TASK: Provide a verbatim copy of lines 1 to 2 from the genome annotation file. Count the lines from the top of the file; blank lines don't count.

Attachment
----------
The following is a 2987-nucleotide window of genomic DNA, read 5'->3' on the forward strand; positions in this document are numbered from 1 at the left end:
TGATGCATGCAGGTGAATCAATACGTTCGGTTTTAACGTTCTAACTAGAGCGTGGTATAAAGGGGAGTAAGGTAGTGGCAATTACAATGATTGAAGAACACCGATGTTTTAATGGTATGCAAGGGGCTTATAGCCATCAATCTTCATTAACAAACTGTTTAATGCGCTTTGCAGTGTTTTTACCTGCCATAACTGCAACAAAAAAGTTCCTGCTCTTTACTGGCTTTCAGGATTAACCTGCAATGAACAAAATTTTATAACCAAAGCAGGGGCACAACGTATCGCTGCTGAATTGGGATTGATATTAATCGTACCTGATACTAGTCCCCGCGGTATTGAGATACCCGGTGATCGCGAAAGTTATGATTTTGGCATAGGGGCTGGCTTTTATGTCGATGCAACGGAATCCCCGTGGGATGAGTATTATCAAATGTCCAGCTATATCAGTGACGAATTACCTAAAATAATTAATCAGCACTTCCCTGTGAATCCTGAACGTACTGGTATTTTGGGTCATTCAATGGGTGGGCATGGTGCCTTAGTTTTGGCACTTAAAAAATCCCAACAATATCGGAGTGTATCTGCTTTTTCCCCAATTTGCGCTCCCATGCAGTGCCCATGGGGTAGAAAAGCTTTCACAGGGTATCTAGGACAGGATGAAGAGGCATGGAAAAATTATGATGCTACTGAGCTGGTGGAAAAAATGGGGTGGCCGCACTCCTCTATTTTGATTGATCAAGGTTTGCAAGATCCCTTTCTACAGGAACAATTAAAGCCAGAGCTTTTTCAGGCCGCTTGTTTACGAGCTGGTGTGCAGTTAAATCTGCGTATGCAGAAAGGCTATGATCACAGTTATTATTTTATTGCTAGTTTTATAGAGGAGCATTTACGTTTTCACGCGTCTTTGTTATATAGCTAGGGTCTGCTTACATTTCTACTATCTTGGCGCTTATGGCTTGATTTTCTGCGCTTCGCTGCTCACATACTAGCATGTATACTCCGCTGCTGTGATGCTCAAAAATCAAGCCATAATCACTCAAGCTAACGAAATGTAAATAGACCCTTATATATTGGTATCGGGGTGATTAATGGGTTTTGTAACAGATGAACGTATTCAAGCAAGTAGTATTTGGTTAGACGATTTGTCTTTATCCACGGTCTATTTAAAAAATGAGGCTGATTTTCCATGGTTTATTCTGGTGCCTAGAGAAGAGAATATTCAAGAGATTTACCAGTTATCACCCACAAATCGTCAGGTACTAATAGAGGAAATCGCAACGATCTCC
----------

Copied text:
The following is a 2987-nucleotide window of genomic DNA, read 5'->3' on the forward strand; positions in this document are numbered from 1 at the left end:
TGATGCATGCAGGTGAATCAATACGTTCGGTTTTAACGTTCTAACTAGAGCGTGGTATAAAGGGGAGTAAGGTAGTGGCAATTACAATGATTGAAGAACACCGATGTTTTAATGGTATGCAAGGGGCTTATAGCCATCAATCTTCATTAACAAACTGTTTAATGCGCTTTGCAGTGTTTTTACCTGCCATAACTGCAACAAAAAAGTTCCTGCTCTTTACTGGCTTTCAGGATTAACCTGCAATGAACAAAATTTTATAACCAAAGCAGGGGCACAACGTATCGCTGCTGAATTGGGATTGATATTAATCGTACCTGATACTAGTCCCCGCGGTATTGAGATACCCGGTGATCGCGAAAGTTATGATTTTGGCATAGGGGCTGGCTTTTATGTCGATGCAACGGAATCCCCGTGGGATGAGTATTATCAAATGTCCAGCTATATCAGTGACGAATTACCTAAAATAATTAATCAGCACTTCCCTGTGAATCCTGAACGTACTGGTATTTTGGGTCATTCAATGGGTGGGCATGGTGCCTTAGTTTTGGCACTTAAAAAATCCCAACAATATCGGAGTGTATCTGCTTTTTCCCCAATTTGCGCTCCCATGCAGTGCCCATGGGGTAGAAAAGCTTTCACAGGGTATCTAGGACAGGATGAAGAGGCATGGAAAAATTATGATGCTACTGAGCTGGTGGAAAAAATGGGGTGGCCGCACTCCTCTATTTTGATTGATCAAGGTTTGCAAGATCCCTTTCTACAGGAACAATTAAAGCCAGAGCTTTTTCAGGCCGCTTGTTTACGAGCTGGTGTGCAGTTAAATCTGCGTATGCAGAAAGGCTATGATCACAGTTATTATTTTATTGCTAGTTTTATAGAGGAGCATTTACGTTTTCACGCGTCTTTGTTATATAGCTAGGGTCTGCTTACATTTCTACTATCTTGGCGCTTATGGCTTGATTTTCTGCGCTTCGCTGCTCACATACTAGCATGTATACTCCGCTGCTGTGATGCTCAAAAATCAAGCCATAATCACTCAAGCTAACGAAATGTAAATAGACCCTTATATATTGGTATCGGGGTGATTAATGGGTTTTGTAACAGATGAACGTATTCAAGCAAGTAGTATTTGGTTAGACGATTTGTCTTTATCCACGGTCTATTTAAAAAATGAGGCTGATTTTCCATGGTTTATTCTGGTGCCTAGAGAAGAGAATATTCAAGAGATTTACCAGTTATCACCCACAAATCGTCAGGTACTAATAGAGGAAATCGCAACGATCTCC